See: Scoop.co.nz – Q+A – Corin Dann interviews Catherine Isaac and Ian Leckie

It is abundantly clear that National’s preference is always; choice. Lots and lots of choice!

Except…

When National takes away an entire city’s choice.

Like with Christchurch,

.

Full story

.

On 13 September, National announced the closure or mergers of dozens of schools in the quake-hit city of Christchurch. Amongst those closing or merging, according to  NBR and Radio NZ stories on 14 September,

Schools to close include:

  • Aranui High years 1 to 13
  • Aranui Primary
  • Banks Avenue Primary, or relocate depending on geotech report
  • Branston Intermediate
  • Burnham Primary
  • Burnside Primary
  • Chisnallwood Intermediate years 1 to 13
  • Duvauchelles Primary
  • Glenoor Primary
  • Greenpark Primary
  • Hammersley Park Primary
  • Le Bons Bay Primary
  • Linwood Intermediate
  • Manning Intermediate
  • Ricmond Primary
  • Wainoni Primary

Who will merge:

Avonside Girls High will merge with Christchurch Girls High as a “dual shift” or may close depending on geotech report.
Christchurch Boys High will possibly merge with Shirley Boys High as a “dual shift”.
Central New Brighton Primary will merge with New Brighton Primary.
Burwood School and Windsor School on Windsor School site
Discovery One School and Unlimited Paenga Tawhiti as Year 1 to 13 school
Freeville and New Brighton North School
Linwood Avenue School and Bromley School on Bromley School site
Lyttleton Main School and Lyttleton West School
Philipstown School and Woolston School (moving to new site)
South New Brighton School and Central New Brighton School
Te Kura Kaupapa Maori o te Whanau and Te Kura Kaupapa Maori o Waitaha

See:  Up to 13 Chch schools to be closed, as many as 18 will merge

See:  13 schools to close, others to merge in Christchurch

The shock news was delivered to a packed meeting of  principles and Boards of Trustees members by these three,

.

DELIVERING THE NEWS: Earthquake Recovery Minister Gerry Brownlee, Education Minister Hekia Parata and Secretary for Education Lesley Longstone deliver the news.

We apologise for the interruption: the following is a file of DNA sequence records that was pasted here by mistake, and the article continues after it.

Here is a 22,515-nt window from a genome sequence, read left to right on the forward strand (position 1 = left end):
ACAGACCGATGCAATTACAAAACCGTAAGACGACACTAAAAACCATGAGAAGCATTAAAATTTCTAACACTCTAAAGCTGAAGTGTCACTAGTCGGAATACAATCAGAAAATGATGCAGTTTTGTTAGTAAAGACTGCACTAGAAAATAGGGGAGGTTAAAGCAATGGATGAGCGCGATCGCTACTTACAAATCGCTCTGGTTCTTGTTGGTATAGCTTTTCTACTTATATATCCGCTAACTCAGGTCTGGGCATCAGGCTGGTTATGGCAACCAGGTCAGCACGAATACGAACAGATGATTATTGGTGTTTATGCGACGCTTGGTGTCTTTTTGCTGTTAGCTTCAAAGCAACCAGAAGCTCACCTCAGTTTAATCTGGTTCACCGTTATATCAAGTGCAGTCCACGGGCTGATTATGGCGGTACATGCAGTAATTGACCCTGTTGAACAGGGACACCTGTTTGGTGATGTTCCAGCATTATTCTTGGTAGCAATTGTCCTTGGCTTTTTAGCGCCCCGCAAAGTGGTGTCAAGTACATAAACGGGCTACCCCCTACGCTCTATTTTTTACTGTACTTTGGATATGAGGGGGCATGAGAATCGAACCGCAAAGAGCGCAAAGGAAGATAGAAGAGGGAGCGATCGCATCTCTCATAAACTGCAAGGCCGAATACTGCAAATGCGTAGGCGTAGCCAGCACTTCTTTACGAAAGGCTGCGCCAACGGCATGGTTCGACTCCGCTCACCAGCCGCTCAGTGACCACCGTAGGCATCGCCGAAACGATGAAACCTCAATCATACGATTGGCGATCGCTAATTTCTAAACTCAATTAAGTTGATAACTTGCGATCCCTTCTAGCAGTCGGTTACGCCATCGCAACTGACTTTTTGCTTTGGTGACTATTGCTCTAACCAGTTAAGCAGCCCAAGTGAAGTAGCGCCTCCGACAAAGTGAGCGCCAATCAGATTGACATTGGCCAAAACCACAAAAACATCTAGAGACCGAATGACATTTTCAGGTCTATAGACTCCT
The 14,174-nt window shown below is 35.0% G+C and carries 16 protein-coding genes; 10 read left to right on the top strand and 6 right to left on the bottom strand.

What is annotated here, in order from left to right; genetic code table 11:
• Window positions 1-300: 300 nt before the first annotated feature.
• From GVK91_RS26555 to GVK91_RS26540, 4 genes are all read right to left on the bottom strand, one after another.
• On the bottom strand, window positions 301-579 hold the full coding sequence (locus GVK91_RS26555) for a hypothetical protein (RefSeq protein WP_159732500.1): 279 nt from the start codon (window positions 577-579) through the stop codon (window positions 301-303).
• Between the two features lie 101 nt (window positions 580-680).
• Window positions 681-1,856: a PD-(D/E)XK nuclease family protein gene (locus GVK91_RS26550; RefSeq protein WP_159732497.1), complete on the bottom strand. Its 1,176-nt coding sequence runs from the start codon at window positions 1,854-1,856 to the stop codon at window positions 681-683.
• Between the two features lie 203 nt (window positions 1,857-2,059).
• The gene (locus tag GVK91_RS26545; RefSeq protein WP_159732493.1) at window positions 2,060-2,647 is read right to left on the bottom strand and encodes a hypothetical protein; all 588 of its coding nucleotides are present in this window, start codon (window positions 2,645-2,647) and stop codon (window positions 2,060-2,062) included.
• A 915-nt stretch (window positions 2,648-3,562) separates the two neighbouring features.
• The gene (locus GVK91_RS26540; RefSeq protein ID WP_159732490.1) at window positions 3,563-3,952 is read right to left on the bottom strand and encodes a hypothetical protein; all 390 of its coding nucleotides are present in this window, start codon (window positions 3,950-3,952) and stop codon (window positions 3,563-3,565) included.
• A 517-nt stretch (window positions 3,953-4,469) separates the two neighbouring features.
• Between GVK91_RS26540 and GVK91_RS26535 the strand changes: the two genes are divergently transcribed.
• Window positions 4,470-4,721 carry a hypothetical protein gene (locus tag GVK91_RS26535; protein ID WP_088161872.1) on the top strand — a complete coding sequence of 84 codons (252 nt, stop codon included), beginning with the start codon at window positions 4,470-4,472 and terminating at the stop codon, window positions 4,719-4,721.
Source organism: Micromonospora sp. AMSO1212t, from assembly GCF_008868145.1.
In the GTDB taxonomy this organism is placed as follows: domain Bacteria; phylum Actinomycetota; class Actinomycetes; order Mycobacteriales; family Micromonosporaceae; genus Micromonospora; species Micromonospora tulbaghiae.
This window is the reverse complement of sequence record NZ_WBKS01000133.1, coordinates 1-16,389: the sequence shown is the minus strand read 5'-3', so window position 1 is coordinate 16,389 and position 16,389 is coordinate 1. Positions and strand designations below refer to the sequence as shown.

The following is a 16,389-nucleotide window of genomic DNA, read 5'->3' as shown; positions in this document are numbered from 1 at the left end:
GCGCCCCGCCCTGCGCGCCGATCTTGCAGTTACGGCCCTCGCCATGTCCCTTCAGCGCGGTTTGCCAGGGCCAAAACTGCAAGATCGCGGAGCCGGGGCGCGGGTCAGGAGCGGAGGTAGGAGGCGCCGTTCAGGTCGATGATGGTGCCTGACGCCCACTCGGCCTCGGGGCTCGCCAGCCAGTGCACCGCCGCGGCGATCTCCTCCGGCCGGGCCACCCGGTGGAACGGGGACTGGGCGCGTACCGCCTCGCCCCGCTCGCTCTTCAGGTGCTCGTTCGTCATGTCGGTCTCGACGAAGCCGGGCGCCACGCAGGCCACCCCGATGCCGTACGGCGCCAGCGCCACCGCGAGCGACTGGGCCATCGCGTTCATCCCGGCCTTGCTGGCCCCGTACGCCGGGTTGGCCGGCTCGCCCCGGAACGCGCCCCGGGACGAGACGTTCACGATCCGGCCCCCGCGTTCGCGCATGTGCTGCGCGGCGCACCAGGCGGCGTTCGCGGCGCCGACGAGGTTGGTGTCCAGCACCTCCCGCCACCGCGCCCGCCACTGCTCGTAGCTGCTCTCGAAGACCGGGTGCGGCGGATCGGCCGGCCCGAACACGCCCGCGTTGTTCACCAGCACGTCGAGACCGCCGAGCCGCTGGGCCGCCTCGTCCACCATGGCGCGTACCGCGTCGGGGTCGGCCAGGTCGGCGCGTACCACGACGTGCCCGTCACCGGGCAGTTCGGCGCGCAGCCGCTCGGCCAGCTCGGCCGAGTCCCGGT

Source

.

The proposed closures and mergers would result in hundreds of teachers losing their jobs; thousands of students uprooted and moved; and the remaining  centres of communities – which have lost many of their infra-structure and services – finally eradicated.

The response from many Christchurch education-sector workers, parents, and residents was unsurprisingly one of anger and disgust. It seems that what the earthquakes had begun – National was hellbent on finishing off.

For many, this was an unprovoked, unforeseen, craven attack on their communities,

I state here and now … Shirley Boys’ High School as a school exists and will continue to exist – mark it. There is no way in God’s creation that we cease to exist. (source)

We are not going to merge for the most practical reason. I have 1300 students in the school I think Trevor McIntyre at Christchurch Boys’ will have something similar.

To simply say that Shirley closes and suddenly Christchurch Boys’ High School is equipped to double in size is absurd. They don’t have the land, they don’t have the infrastructure. It’s nonsense. (source)”

– John Laurenson, Shirley Boys’ High School principal

I just don’t understand what’s going on . . . my boy’s got three years left and I didn’t want him to move.

We live nearby and yes, it’s damaged but this is our community so you can’t just pick us up and move us.”

Tracey Dearden, Parent

We’ve got five classrooms at our school, excellent staff doing wonderful things and just can’t for the life of me see why they would want to close Ouruhia.”

” I wonder how many people who were staying so their kids had stability and didn’t have to be uprooted from schools, will now leave and follow all the others to Brisbane… say 20 schools x 500 pupils/school… is a lot of affected families…. “

Anonymous

Men and women are in tears at the possibility of losing their jobs, their schools and communities.